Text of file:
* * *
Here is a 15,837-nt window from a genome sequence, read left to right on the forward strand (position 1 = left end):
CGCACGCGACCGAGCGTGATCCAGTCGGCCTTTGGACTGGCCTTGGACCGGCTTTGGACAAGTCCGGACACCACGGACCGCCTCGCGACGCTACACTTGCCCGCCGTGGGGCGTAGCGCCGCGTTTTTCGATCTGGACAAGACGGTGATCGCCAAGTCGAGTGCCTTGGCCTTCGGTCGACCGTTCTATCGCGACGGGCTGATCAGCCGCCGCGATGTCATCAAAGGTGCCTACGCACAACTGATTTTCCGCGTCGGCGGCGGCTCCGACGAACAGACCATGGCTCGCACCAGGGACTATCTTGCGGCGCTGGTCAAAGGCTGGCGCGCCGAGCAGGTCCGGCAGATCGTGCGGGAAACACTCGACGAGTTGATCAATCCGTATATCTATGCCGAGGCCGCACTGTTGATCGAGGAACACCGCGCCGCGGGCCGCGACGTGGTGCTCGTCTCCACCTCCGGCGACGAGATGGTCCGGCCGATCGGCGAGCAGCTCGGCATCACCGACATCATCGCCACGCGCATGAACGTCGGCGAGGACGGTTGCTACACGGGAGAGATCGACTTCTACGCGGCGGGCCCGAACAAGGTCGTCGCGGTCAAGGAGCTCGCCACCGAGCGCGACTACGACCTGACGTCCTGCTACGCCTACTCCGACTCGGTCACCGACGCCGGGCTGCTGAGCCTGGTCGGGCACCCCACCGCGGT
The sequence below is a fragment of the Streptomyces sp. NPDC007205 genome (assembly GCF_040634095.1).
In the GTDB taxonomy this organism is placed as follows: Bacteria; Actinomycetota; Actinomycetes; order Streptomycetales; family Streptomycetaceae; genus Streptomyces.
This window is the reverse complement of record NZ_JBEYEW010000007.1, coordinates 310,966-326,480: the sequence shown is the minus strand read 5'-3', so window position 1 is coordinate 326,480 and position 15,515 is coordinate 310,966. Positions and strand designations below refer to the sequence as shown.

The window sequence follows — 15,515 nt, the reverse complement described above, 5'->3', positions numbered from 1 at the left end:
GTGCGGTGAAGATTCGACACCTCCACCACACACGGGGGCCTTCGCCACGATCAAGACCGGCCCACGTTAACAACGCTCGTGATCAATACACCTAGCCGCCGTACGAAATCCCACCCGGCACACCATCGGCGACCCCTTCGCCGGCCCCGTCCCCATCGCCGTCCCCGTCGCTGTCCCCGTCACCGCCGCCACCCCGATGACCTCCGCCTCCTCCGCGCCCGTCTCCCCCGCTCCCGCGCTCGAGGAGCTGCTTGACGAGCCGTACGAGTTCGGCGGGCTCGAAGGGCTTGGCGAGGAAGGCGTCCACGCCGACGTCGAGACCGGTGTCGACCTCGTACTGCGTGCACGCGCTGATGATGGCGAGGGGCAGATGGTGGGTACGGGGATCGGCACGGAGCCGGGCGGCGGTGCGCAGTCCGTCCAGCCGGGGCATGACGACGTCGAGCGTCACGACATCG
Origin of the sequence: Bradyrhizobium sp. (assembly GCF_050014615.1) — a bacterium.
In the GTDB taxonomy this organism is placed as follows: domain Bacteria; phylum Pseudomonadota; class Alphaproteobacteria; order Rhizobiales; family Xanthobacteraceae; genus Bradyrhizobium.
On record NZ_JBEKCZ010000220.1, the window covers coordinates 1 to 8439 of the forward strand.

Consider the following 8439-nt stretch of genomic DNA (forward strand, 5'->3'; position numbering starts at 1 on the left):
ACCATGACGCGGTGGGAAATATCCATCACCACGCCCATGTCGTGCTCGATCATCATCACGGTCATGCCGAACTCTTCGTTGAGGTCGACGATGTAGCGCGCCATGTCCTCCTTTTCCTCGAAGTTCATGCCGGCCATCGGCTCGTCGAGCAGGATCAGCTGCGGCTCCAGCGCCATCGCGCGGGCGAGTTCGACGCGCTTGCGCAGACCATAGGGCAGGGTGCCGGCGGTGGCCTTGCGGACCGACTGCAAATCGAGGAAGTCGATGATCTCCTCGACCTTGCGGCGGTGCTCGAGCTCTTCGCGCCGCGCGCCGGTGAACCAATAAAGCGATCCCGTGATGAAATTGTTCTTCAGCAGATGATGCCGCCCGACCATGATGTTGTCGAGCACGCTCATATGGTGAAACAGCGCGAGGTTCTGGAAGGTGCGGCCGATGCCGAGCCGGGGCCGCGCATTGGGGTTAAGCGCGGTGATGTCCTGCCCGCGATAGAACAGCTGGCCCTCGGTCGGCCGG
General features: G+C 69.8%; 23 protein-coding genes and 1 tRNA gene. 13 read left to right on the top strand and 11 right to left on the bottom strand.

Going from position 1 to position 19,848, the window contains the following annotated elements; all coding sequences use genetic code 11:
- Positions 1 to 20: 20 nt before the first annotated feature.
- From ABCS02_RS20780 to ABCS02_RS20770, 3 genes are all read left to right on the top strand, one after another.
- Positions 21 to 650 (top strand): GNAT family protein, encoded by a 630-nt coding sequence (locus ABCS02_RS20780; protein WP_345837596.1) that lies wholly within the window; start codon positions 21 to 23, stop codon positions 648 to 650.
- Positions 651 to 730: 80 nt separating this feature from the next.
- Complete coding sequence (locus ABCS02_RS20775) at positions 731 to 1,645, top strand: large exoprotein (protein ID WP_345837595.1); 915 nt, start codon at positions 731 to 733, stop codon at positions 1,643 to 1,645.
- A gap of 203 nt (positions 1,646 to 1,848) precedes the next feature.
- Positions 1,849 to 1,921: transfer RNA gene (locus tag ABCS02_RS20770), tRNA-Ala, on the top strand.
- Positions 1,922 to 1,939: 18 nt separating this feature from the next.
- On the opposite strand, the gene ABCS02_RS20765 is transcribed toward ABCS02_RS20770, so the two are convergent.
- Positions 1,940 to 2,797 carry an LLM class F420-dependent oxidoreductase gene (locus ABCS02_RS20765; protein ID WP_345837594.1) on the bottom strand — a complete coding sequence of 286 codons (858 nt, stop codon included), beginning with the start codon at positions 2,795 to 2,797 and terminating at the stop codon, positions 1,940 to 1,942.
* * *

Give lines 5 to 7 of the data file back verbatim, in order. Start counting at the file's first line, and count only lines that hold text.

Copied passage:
This window is the reverse complement of record NZ_JBEYEW010000007.1, coordinates 310,966-326,480: the sequence shown is the minus strand read 5'-3', so window position 1 is coordinate 326,480 and position 15,515 is coordinate 310,966. Positions and strand designations below refer to the sequence as shown.

The window sequence follows — 15,515 nt, the reverse complement described above, 5'->3', positions numbered from 1 at the left end:
GTGCGGTGAAGATTCGACACCTCCACCACACACGGGGGCCTTCGCCACGATCAAGACCGGCCCACGTTAACAACGCTCGTGATCAATACACCTAGCCGCCGTACGAAATCCCACCCGGCACACCATCGGCGACCCCTTCGCCGGCCCCGTCCCCATCGCCGTCCCCGTCGCTGTCCCCGTCACCGCCGCCACCCCGATGACCTCCGCCTCCTCCGCGCCCGTCTCCCCCGCTCCCGCGCTCGAGGAGCTGCTTGACGAGCCGTACGAGTTCGGCGGGCTCGAAGGGCTTGGCGAGGAAGGCGTCCACGCCGACGTCGAGACCGGTGTCGACCTCGTACTGCGTGCACGCGCTGATGATGGCGAGGGGCAGATGGTGGGTACGGGGATCGGCACGGAGCCGGGCGGCGGTGCGCAGTCCGTCCAGCCGGGGCATGACGACGTCGAGCGTCACGACATCG